When we first hear about victims and Low Drama we might be thinking, “Oh, those poor people who get caught in Low Dramas! I would not want to be one of them!” Hey, baby! Wake up and smell the donuts. Them is us. Low Drama is the most popular game played on Earth! You do it. I do it. We all do it. The only question is about details: When? Where? With whom? How often? And why?
Low Drama is a survival game based on the perspective that there are not enough resources. Resources include such commodities as position, power, work time, space, energy, money, attention, love, fun, dessert, intimacy, and leisure. If there are not enough resources and the other person gets to have them, then we don’t. They win and we lose. Low Drama is played to win.
Low Drama is very exciting: there are good guys, bad guys, even a poor damsel in distress. The good guy rides up on his white horse and says, “I’ll pay the rent! I’ll save the day!” (At least we are hoping some good guy comes to save us.) If a good guy comes and does a bad job of rescuing us, we spin the Low Drama around, shift from victim to persecutor, and we persecute the rescuer. If no good guy comes at all then we have to rescue ourselves. We prove that the persecutor is hurting us in some way, and then we are perfectly justified to persecute the persecutor! Revenge at last. All this is very exciting. If we run out of Low Dramas in our own life then we can turn on the television, open a newspaper or go to a movie. Low Drama is so exciting it is almost like life. But Low Drama is not life. Low Drama is only Low Drama. If we assume Low Drama is life we lock ourselves into the ant farm and throw away the key.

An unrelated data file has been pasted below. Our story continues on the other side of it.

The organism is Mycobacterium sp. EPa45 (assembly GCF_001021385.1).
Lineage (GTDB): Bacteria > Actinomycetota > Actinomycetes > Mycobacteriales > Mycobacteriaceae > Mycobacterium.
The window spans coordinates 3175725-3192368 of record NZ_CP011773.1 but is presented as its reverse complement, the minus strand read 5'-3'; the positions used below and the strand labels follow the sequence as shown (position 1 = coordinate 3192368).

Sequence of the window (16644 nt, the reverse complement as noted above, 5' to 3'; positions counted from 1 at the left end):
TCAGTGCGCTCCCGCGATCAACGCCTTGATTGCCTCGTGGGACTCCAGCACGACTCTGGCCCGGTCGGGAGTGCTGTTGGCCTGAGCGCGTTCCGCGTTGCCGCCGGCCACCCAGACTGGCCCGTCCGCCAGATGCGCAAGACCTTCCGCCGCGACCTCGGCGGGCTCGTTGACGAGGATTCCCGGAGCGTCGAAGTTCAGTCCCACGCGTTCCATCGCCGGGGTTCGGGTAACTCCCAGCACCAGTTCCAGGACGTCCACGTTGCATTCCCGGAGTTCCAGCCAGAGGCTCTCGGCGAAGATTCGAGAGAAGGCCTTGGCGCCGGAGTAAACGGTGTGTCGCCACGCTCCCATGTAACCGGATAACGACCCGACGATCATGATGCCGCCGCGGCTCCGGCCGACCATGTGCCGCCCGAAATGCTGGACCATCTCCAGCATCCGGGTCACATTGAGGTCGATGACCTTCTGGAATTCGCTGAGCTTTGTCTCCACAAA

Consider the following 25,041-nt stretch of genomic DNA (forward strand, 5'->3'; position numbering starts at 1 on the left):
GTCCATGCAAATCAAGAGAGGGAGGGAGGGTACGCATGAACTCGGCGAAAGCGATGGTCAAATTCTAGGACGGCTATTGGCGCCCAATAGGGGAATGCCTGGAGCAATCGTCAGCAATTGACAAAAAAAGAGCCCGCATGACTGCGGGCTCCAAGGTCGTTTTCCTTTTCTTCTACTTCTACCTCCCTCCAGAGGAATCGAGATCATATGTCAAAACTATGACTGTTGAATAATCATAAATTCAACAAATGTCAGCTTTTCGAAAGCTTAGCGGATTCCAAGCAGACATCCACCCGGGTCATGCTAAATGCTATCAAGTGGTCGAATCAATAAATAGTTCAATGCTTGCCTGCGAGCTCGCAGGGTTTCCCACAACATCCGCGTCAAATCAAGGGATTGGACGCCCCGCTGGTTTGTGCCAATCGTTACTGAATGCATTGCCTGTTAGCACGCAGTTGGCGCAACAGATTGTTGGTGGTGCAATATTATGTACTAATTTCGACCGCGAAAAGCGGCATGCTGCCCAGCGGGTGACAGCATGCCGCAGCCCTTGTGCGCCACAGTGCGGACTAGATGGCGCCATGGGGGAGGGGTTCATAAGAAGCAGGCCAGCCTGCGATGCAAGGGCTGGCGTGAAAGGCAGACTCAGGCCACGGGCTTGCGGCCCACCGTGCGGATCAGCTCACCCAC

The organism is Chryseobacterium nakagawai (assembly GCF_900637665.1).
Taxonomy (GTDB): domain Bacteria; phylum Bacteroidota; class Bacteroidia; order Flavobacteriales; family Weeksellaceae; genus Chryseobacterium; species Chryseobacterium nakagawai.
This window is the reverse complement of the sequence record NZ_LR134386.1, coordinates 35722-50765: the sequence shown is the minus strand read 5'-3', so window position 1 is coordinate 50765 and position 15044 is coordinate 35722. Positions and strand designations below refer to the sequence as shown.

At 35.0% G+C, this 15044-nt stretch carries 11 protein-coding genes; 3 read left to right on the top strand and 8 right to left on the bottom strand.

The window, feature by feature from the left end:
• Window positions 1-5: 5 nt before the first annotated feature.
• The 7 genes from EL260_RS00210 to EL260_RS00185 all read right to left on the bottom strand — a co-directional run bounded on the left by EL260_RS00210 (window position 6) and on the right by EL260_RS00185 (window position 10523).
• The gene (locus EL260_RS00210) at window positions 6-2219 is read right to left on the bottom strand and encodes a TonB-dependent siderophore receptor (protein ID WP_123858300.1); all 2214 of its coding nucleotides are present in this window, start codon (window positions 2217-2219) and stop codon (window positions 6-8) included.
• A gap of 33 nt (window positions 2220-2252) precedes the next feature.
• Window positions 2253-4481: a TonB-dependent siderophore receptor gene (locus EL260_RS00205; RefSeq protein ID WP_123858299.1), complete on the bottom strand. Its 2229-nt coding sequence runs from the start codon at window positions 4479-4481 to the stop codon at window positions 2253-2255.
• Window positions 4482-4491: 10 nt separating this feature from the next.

In trying to understand Low Drama as being a subset of life it is the rescuer who is most difficult to vilify. After all, the rescuer is trying to rescue somebody who needs their help, right? How could rescuing be bad?
Firstly, nothing about Low Drama is bad. Nothing is good either, but also nothing is bad. Low Drama is action designed to avoid responsibility and these actions create certain results. It is easy to detect Low Drama by detecting the associated Low Drama behaviors: If there is blaming, resentment, justification, complaining, gossiping, being right, or making wrong, it is Low Drama. What Low Drama is, is ordinary. Very ordinary. Once we have clarity about what Low Drama is and how to detect Low Drama, then we have a choice. We can decide whether or not we want to continue creating Low Drama in our relationships.